The perils of selling tech gear on Amazon

As we all know nothing devalues like tech hardware and as I had amassed a few items that were superfluous to my needs I recently put them up for sale on Amazon.

The items were:

1. A (used) Samsung Series 7 Slate

2. A new Asus Vivobook Tablet

3. 2 x new Nokia Lumia 620 Phones

4. A new Asus Bluetooth keyboard.

The first item I bought from a distraught user on eBay after he had attempted to upgrade the device by prizing apart the slate (little real damage although the slate does show some signs of having been taken apart (see video) it actually still works surprisingly well!

Of the items above I have had three requests for returns:

1. The series 7 slate – the user complained that the Bluetooth keyboard would not work.  (As it had worked perfectly before I sent it so when it arrived back the first thing I did was test it out) :-

As it turns out they were right and I did have to re-install the Bluetooth driver (which was on the CD that I had sent with the device).  Lesson learned!

2. The Asus Vivobook screen was damaged in its one day of courier transit (in spite of being both in it’s original packaging and bubble wrapped and completely covered using tape with ‘FRAGILE’ in big letters!.  I had used Amazon’s own process – paying for and printing a label before taking it to their elected Courier drop off point so I do feel that Amazon might have taken some responsibility for the damage.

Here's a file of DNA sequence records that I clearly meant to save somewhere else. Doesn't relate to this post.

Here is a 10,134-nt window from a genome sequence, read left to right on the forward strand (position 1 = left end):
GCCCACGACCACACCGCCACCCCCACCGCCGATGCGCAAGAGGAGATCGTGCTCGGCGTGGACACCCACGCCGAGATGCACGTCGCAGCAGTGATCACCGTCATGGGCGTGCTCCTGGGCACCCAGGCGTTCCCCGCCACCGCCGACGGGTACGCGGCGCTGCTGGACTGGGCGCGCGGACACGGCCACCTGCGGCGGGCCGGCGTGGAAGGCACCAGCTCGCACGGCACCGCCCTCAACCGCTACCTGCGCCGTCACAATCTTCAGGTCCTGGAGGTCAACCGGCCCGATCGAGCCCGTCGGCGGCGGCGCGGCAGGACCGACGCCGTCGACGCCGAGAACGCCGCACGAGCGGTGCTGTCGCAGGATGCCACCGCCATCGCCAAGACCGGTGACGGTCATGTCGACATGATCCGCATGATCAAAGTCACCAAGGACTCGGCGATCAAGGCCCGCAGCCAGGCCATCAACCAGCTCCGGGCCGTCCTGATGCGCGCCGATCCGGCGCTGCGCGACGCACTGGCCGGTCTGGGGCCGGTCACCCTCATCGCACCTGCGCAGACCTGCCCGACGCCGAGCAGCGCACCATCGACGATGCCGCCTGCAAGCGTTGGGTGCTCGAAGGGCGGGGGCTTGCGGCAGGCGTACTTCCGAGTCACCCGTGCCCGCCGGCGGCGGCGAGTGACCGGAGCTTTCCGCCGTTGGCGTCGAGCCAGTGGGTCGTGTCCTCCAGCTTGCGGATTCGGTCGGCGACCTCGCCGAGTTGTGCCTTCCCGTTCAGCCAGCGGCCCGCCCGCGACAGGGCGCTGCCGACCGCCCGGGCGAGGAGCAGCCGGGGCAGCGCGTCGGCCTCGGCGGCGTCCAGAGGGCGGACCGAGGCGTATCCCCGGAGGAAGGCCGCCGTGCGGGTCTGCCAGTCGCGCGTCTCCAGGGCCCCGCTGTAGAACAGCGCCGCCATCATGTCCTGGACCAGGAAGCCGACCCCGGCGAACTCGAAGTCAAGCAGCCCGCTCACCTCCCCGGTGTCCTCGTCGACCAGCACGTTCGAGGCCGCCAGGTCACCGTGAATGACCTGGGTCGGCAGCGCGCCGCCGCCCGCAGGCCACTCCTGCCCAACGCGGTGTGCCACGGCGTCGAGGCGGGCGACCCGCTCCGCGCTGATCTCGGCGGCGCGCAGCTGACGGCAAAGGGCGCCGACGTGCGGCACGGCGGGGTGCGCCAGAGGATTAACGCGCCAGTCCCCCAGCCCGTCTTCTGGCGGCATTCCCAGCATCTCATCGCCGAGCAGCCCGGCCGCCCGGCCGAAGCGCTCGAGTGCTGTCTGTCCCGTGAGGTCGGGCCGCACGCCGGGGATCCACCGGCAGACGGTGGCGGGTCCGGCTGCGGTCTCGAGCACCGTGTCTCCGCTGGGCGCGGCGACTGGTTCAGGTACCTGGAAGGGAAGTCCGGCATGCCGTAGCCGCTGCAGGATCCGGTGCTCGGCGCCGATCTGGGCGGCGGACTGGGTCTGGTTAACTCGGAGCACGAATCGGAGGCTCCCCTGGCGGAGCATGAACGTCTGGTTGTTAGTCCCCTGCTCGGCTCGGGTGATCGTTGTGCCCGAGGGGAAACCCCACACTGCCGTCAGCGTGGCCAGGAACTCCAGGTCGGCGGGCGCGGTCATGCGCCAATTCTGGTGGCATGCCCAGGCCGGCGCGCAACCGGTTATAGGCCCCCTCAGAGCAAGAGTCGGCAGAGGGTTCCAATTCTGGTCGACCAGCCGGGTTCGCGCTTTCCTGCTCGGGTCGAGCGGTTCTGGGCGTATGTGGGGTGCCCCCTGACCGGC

3. The Nokia 620 – I suspect the user saw the same device advertised cheaper elsewhere and elected to return the device to me under the Amazon A-Z guarantee program.  In an effort to avoid the hassle of a return (and as a gesture of goodwill) I offered the user a partial rebate of £20 – this being the difference in price between what they paid and what I could see it currently being sold for (they refused my offer).

Sadly they had ripped the box so I can no longer sell the item as new (which it was).

 

So all in all a horrible experience selling tech on Amazon.  It was obvious to me that the person buying the phone was simply abusing Amazon’s customer charter but I got no response from Amazon when I asked them for advice (simply that I had to accept the return and refund the user).  I can only figure that the Courier company played hockey with the tablet and as for the Samsung slate, I guess I have to take that on the chin and chalk it up to my own stupidity for not testing the device after resetting it to it’s default more thoroughly.

Reflecting n this for a moment i seem to have been hit by 3 separate weaknesses in the system:

1. My own stupidity (I should have checked the Series 7 Slate more thoroughly after resetting it)

2. Careless Couriers (I can only assume that they saw the ‘FRAGILE’ stickers as a challenge?)

3. Dishonest Buyers (It does seem to me to be the case that Amazon’s system favours dishonest buyers over honest sellers)

With my apologies for having a bit of a rant with this one  …